Alstroemeria revoluta is a delightful dainty dwarf true species of Alstroemeria.
So despite it’s delicate looks it is bone hardy, and is particularly at home in light shade under trees and shrubs.
Silken blooms and bone hardy
Alsotroemeria revoluta produces silken blooms shading from cream centres to lilac-pink on the petal edges.
While the large top lip is delicately spotted, and all petals gracefully reflex back like a pagoda roof.
And these lovely flowers are produced from late spring, through summer and autumn.
Well suited to small gardens & pots
So they make a superb and long lasting garden or pot display. As well as cut flowers.
With it’s compact size, Alstroemeria revoluta is particularly well suited to small gardens where it will clump up densely without becoming too much.
Or it is lovely in pots.
Pretty cut blooms
But when you are harvesting the flower stems, grasp firmly and twist – so they come away from the base cleanly, rather than cutting the stems.
And this keeps the Alstroemeria corm in great order.
So the more you harvest, the more flowers they will produce.
Hardy, easy, low maintenance
Plant Alstroemeria in Full Sun to Part Shade.
Where they make a hardy, easy, low maintenance perennial clump which brings you colour, flowers and pleasure for many years.
And each year your clump will increase in girth, and become more productive.
Plus they are water-wise plants, requiring only average garden watering to prosper.
Alstroemeria revoluta is native to arid, summer dry / winter rain areas of Chile where it is comfortable in dappled shade amongst the trees, and it can also tolerate humidity well.
Rabbit & Deer resistant, but pollinator friendly.
Alstroemerias are rarely, if ever, troubled by any pests and diseases, including rabbits and deer, who treat them with ignore.
However honey-eating native birds adore foraging amongst the trumpet blooms (doing passable impersonations of Hummingbirds), and other beneficial pollinating insects enjoy them as much as we do.
45cm H x 60cm W.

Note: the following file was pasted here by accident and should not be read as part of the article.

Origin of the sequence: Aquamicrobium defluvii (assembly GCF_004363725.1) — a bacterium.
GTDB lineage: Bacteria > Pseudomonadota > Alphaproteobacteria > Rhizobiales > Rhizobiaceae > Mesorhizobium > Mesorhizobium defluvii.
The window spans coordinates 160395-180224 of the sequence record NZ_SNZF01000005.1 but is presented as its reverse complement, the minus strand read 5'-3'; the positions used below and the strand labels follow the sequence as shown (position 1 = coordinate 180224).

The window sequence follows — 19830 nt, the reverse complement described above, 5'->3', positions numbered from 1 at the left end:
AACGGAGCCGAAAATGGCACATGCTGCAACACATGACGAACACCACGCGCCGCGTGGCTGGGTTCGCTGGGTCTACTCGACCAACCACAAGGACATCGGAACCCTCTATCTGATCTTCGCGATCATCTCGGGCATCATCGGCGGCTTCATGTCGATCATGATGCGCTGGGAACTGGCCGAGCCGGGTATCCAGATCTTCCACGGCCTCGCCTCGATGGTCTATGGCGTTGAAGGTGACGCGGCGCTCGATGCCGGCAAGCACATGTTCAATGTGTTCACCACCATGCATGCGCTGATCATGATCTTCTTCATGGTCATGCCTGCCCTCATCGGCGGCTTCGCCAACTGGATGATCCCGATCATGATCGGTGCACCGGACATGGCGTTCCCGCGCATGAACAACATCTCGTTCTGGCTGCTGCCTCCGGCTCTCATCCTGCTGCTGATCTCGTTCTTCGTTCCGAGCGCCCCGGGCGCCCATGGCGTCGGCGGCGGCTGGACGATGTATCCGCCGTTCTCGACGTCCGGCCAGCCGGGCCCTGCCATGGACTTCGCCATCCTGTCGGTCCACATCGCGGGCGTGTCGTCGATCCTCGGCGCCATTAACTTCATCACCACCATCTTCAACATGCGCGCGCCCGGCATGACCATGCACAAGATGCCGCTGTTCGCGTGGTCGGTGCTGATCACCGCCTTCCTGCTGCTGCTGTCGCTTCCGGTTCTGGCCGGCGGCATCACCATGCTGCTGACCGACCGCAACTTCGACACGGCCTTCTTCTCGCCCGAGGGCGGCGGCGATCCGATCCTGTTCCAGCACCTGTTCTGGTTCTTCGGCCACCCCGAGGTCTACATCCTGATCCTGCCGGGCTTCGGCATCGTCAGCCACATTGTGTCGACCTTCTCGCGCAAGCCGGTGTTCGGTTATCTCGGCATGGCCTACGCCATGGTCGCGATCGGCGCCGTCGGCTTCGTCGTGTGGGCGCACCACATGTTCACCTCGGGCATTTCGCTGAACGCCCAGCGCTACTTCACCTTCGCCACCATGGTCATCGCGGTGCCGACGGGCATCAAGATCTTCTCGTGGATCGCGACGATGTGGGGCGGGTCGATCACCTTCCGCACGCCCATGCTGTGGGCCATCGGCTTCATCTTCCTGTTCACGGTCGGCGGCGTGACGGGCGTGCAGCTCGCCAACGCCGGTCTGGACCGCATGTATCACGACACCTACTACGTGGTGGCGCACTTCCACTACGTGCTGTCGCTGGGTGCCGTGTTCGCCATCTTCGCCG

SEED SOWING ADVICE:
Sow Alstroemeria revoluta seed at any time indoors in punnets or pots.
First soak seeds overnight in hot water.
Then in the morning any seeds that have sunk are ready to sow.
But floating seeds need to soak again in fresh hot water.
And keep repeating with fresh hot water until the hard shells have swollen and the seeds sink in the water. The seeds are now ready to sow and accept moisture.
Now sow using good quality seed raising mix.
And press each large seed gently into the surface of the mix.
But cover the seeds only lightly with sieved mix.
Keep the sown punnet or pots in a very warm (25-30°C optimum), well-lit spot for 3 weeks.
Then cling-wrap the moist punnet, and place punnet in the fridge (not freezer) for 3 weeks. Finally remove the punnet from the fridge, unwrap, and return it to a warm, well-lit spot (20-25°C optimum) for the seeds to germinate.
Some seeds will be quick to appear, while others may take longer to germinate.
This is a natural process, as the plant cunningly sets up it’s seeds to germinate at staggered intervals. to ensure better survival chances in a variable climate.
So do not discard the punnet too quickly – patience is rewarded.
SEED COUNT: 3 seeds per pack. (We only have a few seeds of this rarely available beauty this year)
GROWING: Alstroemeria revoluta
– Height with flowers: 45cm approx.
– Position: Part Shade is preferred
– Soil: Happily tolerate sandy soils to heavy clay, as long as it is well drained. However they will rot in waterlogged soil, because of the fleshy tuberous roots. So raise the planting mound in heavier soils to give better drainage.
– Frost: Hardy down to approximately -6C, but with overhead shelter from trees can do even better. In hard frost areas mulch the crown in winter.
– Growth: Hardy herbaceous perennial.
– Beware: Wear gloves when cutting, as the tulipalin compound in the sap may cause skin irritation in susceptible individuals. Do not plant the species Alstroemeria psittacina, as it is an invasive, declared noxious weed.
– Beneficial to wildlife: The long blooming period gives a steady supply of food to nectar and pollen gathering bees, birds and butterflies. The Alstroemeria flowers make it easy for our insect friends to zoom in accurately, using those handy landing strip markings on the petals.
Easy work & resilient
– Care: Very easy low maintenance, only requiring some fertilizer during the growing season, and a winter trim to the ground to tidy. In very hot summer areas mulch in summer. In hard frost areas mulch in winter.
– Deer & Rabbit resistant: The whole plant contains a toxin called called tulipalin which burns the mouth. So rabbits and deer are wise enough to leave them alone.
– Origin: Alstroemeria are native to South America, particularly in Chile and Peru. Hence their common names of ‘Peruvian Lily’, ‘Lily of the Incas’ or ‘Parrot Lily’.
The name Alstroemeria commemorates a gardening hero – Claus von Alstomer. Claus was wise enough in 1753 to send some Alstroemeria seed home to Sweden from Spain, where he had spotted the spectacular flowers of recent introductions from the Spanish conquests in South America.
Myths & legends
– Myths & legends: Tradition says that each of the six petals in an Alstromeria flower represents a desirable quality: a petal each for understanding, humour, patience, empathy, commitment and respect.
Click here for our Nursery Open Days & Open Gardens Information
Click here to go back to Seeds Shop